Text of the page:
Legislation in 2003 passed by the Delaware Legislature expands the Delaware Court of Chancery’s jurisdiction over major business disputes involving technology issues, and also adds a cutting-edge and controversial provision that allows for confidential mediation by the Court of substantial business disputes.

The mediation provision is especially noteworthy because it appears to be the first of its kind in the United States and is a drastic departure from the general policy of court filings being available to the public. Although existing Court of Chancery Rule 174 allows for mediation for cases pending in the Delaware Court of Chancery, in order for that Rule to apply, a conventional lawsuit must first be filed, and generally speaking, the court filings in that lawsuit are available to the public for inspection.
Senate Bill No. 58, which was passed at the end of May 2003, adds a new Section 347 to Title 10 of the Delaware Code. The new Section 347 allows parties to request that a member of the Court of Chancery, or “such other person as may be authorized under the rules of the Court”, to assist the parties in reaching a resolution of their dispute through mediation, with the groundbreaking and virtually unprecedented provision that: “mediation proceedings shall be considered confidential and not of public record.” Although it is not unprecedented for cases to be “filed under seal”, and for courts to grant confidentiality orders, it is unprecedented to have a presumption of confidentiality before a lawsuit is even filed. This “instant confidentiality” without the need for a court to order it, or for a case to be filed under seal, is tempered by the requirement that before any such business dispute is filed with the Court, both parties must have consented to such confidential mediation being conducted by the Court of Chancery either by agreement or stipulation. In order to avail themselves of this forward-thinking and creative dispute resolution advance, at least one of the parties must be a Delaware entity, and in those cases where only monetary damages are in dispute, which traditionally falls outside the scope of Chancery Court jurisdiction, the amount in controversy must be not less than $1,000,000.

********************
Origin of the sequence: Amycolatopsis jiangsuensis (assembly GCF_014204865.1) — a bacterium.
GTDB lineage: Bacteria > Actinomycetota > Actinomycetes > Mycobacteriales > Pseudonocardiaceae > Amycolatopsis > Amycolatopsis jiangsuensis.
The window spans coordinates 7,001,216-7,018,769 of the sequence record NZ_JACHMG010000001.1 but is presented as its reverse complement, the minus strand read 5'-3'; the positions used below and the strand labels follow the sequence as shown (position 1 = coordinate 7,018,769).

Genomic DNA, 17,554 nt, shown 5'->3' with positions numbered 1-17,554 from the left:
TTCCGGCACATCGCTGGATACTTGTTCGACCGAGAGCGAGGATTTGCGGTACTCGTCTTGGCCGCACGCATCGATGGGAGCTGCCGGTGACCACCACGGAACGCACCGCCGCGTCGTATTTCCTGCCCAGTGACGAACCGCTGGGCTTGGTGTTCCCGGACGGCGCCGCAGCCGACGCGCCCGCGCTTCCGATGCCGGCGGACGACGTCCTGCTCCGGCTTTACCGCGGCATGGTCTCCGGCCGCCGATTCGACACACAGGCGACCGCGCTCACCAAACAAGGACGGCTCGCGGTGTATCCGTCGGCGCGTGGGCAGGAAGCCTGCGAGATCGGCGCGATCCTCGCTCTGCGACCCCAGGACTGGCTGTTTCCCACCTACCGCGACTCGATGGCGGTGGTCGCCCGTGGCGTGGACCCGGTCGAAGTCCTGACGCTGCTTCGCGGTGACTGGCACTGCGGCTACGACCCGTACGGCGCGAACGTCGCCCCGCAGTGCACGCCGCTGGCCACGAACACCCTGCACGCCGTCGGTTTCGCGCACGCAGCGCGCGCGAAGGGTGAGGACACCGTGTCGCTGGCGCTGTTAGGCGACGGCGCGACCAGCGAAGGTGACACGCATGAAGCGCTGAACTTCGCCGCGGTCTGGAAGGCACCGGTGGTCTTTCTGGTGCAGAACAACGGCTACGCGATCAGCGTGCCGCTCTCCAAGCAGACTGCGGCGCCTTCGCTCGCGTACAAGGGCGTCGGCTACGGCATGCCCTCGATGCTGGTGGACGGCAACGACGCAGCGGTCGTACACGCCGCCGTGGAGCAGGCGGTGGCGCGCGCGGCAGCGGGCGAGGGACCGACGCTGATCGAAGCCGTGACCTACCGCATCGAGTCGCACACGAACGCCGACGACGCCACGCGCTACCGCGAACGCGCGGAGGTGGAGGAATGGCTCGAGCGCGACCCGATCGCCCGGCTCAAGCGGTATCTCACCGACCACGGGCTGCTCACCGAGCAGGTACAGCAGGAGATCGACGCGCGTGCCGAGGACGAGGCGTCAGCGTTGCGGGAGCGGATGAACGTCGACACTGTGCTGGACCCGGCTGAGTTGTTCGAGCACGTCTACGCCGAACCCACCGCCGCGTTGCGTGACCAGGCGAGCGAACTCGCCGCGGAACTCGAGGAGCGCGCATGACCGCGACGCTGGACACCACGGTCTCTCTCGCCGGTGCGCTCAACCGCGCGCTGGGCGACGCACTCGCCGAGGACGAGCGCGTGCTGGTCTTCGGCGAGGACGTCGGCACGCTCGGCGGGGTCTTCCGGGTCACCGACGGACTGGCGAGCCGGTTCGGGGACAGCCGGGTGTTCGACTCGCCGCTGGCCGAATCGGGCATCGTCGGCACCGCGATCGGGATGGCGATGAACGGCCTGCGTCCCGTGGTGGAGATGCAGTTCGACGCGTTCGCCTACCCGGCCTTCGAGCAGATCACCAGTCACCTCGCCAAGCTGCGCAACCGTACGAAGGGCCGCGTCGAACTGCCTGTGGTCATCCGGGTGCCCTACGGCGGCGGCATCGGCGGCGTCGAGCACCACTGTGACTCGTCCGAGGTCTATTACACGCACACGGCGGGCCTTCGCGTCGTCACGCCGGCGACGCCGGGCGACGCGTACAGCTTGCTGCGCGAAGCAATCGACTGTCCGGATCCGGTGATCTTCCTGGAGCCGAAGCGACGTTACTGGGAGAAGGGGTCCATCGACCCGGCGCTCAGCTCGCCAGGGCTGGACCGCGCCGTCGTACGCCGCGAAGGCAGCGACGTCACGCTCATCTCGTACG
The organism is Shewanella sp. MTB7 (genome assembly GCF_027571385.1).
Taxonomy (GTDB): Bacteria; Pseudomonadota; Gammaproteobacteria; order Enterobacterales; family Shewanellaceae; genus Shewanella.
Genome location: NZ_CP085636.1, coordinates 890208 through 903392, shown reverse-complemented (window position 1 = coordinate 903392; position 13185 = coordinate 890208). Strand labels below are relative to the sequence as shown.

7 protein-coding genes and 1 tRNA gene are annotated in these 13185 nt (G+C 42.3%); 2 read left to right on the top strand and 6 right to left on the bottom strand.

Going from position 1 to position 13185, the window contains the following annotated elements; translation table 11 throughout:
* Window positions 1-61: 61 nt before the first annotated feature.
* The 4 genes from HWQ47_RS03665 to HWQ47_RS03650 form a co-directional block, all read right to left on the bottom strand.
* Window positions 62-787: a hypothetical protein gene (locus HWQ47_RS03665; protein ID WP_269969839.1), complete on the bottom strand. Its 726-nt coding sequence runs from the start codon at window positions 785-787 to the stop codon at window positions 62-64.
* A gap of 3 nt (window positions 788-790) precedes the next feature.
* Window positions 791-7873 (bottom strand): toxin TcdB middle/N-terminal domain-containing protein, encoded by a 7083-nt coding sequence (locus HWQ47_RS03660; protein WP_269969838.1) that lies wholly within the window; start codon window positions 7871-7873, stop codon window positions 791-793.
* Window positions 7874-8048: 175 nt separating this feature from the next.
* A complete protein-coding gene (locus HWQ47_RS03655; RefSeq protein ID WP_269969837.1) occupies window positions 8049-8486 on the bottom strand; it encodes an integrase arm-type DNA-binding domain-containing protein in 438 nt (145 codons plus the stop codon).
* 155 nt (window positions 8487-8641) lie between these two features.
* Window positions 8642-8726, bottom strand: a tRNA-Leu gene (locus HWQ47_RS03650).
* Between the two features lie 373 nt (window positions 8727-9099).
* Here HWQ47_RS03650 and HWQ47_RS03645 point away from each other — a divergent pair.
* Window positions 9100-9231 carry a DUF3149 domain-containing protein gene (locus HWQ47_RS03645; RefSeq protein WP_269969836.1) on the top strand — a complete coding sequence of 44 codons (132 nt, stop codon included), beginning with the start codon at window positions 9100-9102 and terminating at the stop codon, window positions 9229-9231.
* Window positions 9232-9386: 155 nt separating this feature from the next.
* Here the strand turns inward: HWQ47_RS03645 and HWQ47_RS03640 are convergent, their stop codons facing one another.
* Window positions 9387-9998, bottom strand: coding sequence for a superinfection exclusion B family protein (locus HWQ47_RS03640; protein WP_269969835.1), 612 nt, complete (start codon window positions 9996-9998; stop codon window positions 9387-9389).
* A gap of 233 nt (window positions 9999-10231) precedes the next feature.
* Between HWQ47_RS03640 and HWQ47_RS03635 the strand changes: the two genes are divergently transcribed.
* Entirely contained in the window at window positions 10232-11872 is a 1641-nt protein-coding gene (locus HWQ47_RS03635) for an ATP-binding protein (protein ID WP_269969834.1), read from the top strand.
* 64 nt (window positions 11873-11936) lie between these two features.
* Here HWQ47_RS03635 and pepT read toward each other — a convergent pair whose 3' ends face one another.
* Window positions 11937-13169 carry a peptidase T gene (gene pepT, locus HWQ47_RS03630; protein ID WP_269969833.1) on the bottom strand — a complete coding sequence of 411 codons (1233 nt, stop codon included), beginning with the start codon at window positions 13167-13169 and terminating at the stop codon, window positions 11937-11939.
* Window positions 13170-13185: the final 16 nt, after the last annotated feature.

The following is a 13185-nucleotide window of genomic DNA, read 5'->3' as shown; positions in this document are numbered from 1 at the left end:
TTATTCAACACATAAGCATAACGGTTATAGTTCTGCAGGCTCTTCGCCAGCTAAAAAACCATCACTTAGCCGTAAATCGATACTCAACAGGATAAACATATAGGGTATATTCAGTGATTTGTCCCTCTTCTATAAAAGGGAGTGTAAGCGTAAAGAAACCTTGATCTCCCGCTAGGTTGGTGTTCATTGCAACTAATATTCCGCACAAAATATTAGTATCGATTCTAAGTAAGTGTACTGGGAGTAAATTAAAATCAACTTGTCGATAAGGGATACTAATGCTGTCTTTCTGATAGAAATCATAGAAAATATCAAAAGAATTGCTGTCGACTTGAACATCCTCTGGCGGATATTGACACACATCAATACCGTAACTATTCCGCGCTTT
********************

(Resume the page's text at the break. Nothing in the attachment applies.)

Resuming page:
The Court of Chancery will be adopting rules to clarify the procedures that apply to this new jurisdiction, which is intended to expand the scope of complex corporate commercial disputes that the Court of Chancery now handles.
Senate Bill No. 58 also adds a new Section 346 to Title 10 of the Delaware Code, which allows the Court to hear traditional lawsuits involving technology disputes. Similar to the new confidential mediation provision, in order to avail themselves of the benefit of having a dispute resolved by the Court of Chancery, the technology dispute of this nature must not involve a party who is a consumer, but must involve a Delaware entity, and must include the consent of all parties to the jurisdiction, of or mediation by, the Court of Chancery. As in the new confidential mediation provision, technology disputes involving solely claims for monetary damages must involve not less than $1,000,000. Of great importance to businesses is that neither punitive damages nor jury trials are available for technology disputes heard by the Court of Chancery. Technology disputes for purposes of this expanded jurisdiction includes disputes involving the purchase or lease of computer hardware or software, biological, pharmaceutical or other technology of a complex or scientific nature that has commercial value, including intellectual property rights; the creation or operation of Internet websites or rights related thereto. The legislation specifically provides that the term “technology dispute” should be liberally construed to effectuate the intent of the legislation which is to provide “an expeditious expert forum for the handling of technology disputes involving parties who have agreed to resolve their disputes in the Court of Chancery even if their initial intent is only to have the dispute mediated or to initially mediate, and if that fails, to adjudicate the dispute”.
The Court of Chancery will need to adopt new rules to address the procedural and logistical issues raised by this legislation. The legislation is designed to attract additional businesses to the State of Delaware, in addition to the existing companies that benefit from a forum where the decision makers are widely considered to be experts in business disputes and with a long history of fairness in resolving such disputes.